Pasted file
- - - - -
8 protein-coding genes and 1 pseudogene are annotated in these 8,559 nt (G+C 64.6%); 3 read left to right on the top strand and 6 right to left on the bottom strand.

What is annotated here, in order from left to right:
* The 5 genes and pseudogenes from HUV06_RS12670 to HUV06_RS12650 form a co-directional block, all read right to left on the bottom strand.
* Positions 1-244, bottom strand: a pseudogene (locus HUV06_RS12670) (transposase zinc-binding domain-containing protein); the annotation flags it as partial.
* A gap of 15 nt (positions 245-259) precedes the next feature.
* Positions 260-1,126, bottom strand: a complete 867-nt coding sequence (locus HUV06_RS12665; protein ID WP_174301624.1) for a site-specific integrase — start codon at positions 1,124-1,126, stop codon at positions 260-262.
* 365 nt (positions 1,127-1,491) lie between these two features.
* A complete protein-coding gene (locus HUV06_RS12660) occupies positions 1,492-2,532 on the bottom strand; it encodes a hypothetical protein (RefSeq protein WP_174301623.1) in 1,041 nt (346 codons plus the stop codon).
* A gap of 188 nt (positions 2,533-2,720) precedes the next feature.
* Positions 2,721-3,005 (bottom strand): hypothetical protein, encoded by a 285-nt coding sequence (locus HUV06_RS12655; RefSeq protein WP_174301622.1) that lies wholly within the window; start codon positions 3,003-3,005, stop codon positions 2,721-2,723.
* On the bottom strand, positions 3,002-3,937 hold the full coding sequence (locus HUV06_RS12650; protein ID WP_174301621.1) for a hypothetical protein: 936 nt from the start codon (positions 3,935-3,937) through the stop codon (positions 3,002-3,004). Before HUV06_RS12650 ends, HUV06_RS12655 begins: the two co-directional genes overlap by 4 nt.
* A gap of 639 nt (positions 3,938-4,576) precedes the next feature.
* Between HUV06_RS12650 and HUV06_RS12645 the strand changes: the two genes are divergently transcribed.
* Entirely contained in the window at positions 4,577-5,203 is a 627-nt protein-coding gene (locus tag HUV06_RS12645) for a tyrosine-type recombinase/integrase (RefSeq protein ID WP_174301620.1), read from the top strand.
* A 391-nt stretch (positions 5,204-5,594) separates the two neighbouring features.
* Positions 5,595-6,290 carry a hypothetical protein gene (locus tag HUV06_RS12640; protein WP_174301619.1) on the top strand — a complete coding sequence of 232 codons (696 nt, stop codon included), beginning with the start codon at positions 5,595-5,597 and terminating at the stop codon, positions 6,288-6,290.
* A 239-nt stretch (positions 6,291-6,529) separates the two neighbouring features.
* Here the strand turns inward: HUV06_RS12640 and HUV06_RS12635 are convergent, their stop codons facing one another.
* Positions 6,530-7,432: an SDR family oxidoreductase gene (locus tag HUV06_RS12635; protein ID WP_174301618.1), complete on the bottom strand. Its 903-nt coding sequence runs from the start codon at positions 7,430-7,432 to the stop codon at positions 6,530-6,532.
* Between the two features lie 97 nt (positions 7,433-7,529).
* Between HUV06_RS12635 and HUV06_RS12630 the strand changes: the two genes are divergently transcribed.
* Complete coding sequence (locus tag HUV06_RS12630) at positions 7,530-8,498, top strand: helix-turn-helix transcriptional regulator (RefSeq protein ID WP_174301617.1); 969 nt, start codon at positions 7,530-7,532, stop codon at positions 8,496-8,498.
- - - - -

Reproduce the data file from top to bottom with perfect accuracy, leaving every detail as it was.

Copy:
8 protein-coding genes and 1 pseudogene are annotated in these 8,559 nt (G+C 64.6%); 3 read left to right on the top strand and 6 right to left on the bottom strand.

What is annotated here, in order from left to right:
* The 5 genes and pseudogenes from HUV06_RS12670 to HUV06_RS12650 form a co-directional block, all read right to left on the bottom strand.
* Positions 1-244, bottom strand: a pseudogene (locus HUV06_RS12670) (transposase zinc-binding domain-containing protein); the annotation flags it as partial.
* A gap of 15 nt (positions 245-259) precedes the next feature.
* Positions 260-1,126, bottom strand: a complete 867-nt coding sequence (locus HUV06_RS12665; protein ID WP_174301624.1) for a site-specific integrase — start codon at positions 1,124-1,126, stop codon at positions 260-262.
* 365 nt (positions 1,127-1,491) lie between these two features.
* A complete protein-coding gene (locus HUV06_RS12660) occupies positions 1,492-2,532 on the bottom strand; it encodes a hypothetical protein (RefSeq protein WP_174301623.1) in 1,041 nt (346 codons plus the stop codon).
* A gap of 188 nt (positions 2,533-2,720) precedes the next feature.
* Positions 2,721-3,005 (bottom strand): hypothetical protein, encoded by a 285-nt coding sequence (locus HUV06_RS12655; RefSeq protein WP_174301622.1) that lies wholly within the window; start codon positions 3,003-3,005, stop codon positions 2,721-2,723.
* On the bottom strand, positions 3,002-3,937 hold the full coding sequence (locus HUV06_RS12650; protein ID WP_174301621.1) for a hypothetical protein: 936 nt from the start codon (positions 3,935-3,937) through the stop codon (positions 3,002-3,004). Before HUV06_RS12650 ends, HUV06_RS12655 begins: the two co-directional genes overlap by 4 nt.
* A gap of 639 nt (positions 3,938-4,576) precedes the next feature.
* Between HUV06_RS12650 and HUV06_RS12645 the strand changes: the two genes are divergently transcribed.
* Entirely contained in the window at positions 4,577-5,203 is a 627-nt protein-coding gene (locus tag HUV06_RS12645) for a tyrosine-type recombinase/integrase (RefSeq protein ID WP_174301620.1), read from the top strand.
* A 391-nt stretch (positions 5,204-5,594) separates the two neighbouring features.
* Positions 5,595-6,290 carry a hypothetical protein gene (locus tag HUV06_RS12640; protein WP_174301619.1) on the top strand — a complete coding sequence of 232 codons (696 nt, stop codon included), beginning with the start codon at positions 5,595-5,597 and terminating at the stop codon, positions 6,288-6,290.
* A 239-nt stretch (positions 6,291-6,529) separates the two neighbouring features.
* Here the strand turns inward: HUV06_RS12640 and HUV06_RS12635 are convergent, their stop codons facing one another.
* Positions 6,530-7,432: an SDR family oxidoreductase gene (locus tag HUV06_RS12635; protein ID WP_174301618.1), complete on the bottom strand. Its 903-nt coding sequence runs from the start codon at positions 7,430-7,432 to the stop codon at positions 6,530-6,532.
* Between the two features lie 97 nt (positions 7,433-7,529).
* Between HUV06_RS12635 and HUV06_RS12630 the strand changes: the two genes are divergently transcribed.
* Complete coding sequence (locus tag HUV06_RS12630) at positions 7,530-8,498, top strand: helix-turn-helix transcriptional regulator (RefSeq protein ID WP_174301617.1); 969 nt, start codon at positions 7,530-7,532, stop codon at positions 8,496-8,498.